Its performance isn’t really quadratic, but the worst case looks something like (N^3/2) compares, depending on the increment sequence.

2.2 Mergesort (270)

Abstract In Place Merge

Abstract in-place merge requires an output array. Sorts the first half of the array in place and then the second half. After that, it merges them by moving items around in the array.

Top-down Mergesort

6N lg N array accesses. Mergesort is a divide-and-conquer paradigm algorithm. It is based on abstract in-place merge, and it works based on the proof that if it sorts two sub-arrays, then it sorts the whole array by merging. It uses between 1/2N lg N and N lg N compares. A few improvements can be made though. When addressing a new problem, you should first use the most straightforward implementation and then refine it if a bottleneck is discovered.

To improve it use insertion sorts for small sub-arrays (<15) since it is faster in the small case. You can also test if the array is in order.

Bottom-up Mergesort

1/2N lg N to N lg N compares and 6N lg N array accesses to sort an array of length N. With arrays of a power of two top-down and bottom-up perform roughly the same. Bottom-up is the method of looking for sorting linked lists since it sorts it in place. Whenever you consider using one of these algorithms, it is worth considering the other.

The Complexity of Sorting (279)

Computational complexity. Compare based algorithms have a minimum number of compares of lg(N!) ~ N lg N. The compare tree height of N <= number of leaves <= 2^h

~N lg N compares in the worst case is the upper bound since that is what Mergesort provides. Mergesort is an asymptotically optimal compare-based sorting algorithm. Proper upper bounds allow devs to make performance guarantees whereas good lower bounds protect us from striving after performance that isn’t attainable.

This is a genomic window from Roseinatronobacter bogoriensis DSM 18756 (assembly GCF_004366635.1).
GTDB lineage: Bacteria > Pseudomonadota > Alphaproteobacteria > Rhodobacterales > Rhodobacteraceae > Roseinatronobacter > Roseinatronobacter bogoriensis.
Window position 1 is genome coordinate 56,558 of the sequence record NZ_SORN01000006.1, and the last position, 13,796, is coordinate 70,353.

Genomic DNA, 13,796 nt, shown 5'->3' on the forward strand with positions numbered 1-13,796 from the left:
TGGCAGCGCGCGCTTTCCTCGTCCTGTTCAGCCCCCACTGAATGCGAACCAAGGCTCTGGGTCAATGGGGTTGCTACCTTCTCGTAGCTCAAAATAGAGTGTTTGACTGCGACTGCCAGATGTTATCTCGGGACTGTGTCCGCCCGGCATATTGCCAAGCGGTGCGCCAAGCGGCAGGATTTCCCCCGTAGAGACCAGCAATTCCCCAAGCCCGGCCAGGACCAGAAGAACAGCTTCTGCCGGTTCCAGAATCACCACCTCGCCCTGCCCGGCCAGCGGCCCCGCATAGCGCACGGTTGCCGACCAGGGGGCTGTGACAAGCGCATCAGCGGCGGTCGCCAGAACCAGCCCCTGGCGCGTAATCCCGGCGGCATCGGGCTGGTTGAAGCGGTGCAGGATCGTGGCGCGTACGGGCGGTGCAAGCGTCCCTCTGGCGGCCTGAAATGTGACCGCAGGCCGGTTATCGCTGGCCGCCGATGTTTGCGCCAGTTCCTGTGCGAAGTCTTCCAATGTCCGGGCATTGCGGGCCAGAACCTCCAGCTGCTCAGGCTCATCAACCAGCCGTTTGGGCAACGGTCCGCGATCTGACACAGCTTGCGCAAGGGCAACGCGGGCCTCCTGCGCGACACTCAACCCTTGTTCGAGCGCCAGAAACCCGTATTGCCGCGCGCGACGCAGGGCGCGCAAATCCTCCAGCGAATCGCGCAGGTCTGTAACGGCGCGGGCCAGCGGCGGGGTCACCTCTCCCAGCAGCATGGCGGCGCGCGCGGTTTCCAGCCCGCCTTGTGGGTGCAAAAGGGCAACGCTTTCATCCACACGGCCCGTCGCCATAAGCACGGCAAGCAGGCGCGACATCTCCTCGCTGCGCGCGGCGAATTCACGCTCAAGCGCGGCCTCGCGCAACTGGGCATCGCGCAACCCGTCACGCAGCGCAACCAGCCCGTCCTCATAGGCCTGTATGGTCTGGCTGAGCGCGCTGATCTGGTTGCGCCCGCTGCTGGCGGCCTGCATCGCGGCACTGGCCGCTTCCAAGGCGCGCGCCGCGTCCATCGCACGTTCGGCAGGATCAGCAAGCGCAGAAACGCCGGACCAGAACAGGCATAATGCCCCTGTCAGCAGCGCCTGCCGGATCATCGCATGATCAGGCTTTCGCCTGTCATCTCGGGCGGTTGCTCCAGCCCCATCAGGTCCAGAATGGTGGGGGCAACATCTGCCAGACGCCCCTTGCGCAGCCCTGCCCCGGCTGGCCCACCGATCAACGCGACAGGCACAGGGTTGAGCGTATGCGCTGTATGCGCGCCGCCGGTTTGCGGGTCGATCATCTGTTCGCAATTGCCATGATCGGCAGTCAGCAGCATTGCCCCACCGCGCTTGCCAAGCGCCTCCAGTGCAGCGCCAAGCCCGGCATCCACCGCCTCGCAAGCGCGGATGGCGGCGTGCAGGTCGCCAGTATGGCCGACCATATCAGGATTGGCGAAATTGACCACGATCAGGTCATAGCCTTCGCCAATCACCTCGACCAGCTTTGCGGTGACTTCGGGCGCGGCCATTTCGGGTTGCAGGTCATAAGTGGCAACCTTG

2.3 Quicksort (288)

The Basic Algorithm

Quicksort is a divide and conquer based algorithm with in-place and time proportional characteristics. It divides the target array in two and when the two are sorted the whole array is sorted. It is a randomized algorithm to ensure consistent performance. Proof by induction that the recursive method constitutes a proper sort. A partitioning item is used to set a dividing line between the two partitions.

Performance Characteristics

Quicksort’s performance depends on how well partitioning divides the array. Which depends on the partitioning key. The ideal scenario is when Quicksort’s partitions the array exactly in half. The partitioning falls in the middle on average. Randomizing the array helps avoid unbalanced partitions. Average ~2Nln N compares. Worst case ~ (N^2) / 2 compares worst case.

Running time will be in a constant factor of 1.39N lg N. Quicksort is typically faster than mergesort since it does less data movement.

Algorithmic Improvements (295)

Quicksort was developed in 1960 by C.A.R. Hoare. Attempts to improve it can often lead to unexpected side effects. However, certain improvements can be made. One such improvement is using insertion sort for small sub-arrays. Median of three partitioning offers better and more consistent partitioning.

Entropy-optimal sorting (3-way Quicksort) offers significant improvements for arrays with large numbers of duplicate keys. 3-way Quicksort is an ideal solution for a library/package sort function since it works well in a variety of real-world applications. The Dijkstra Dutch National flag problem characterizes the algorithm. 3-way partitioning as developed by J. Bentley and D. McIlroy is asymptotically faster than Mergesort. Worst case happens when keys are all distinct 3-way quicksort reduces sort time from linearithmic to linear for arrays with large numbers of duplicate keys.

You can use the entropy of the array derive both the lower and upper bounds of compares. Compare based sorting algorithms require at least NH - H compares (H = Shannon Entropy). 3-way mergesort ((2ln 2) NH). H = lg N when keys are all distinct.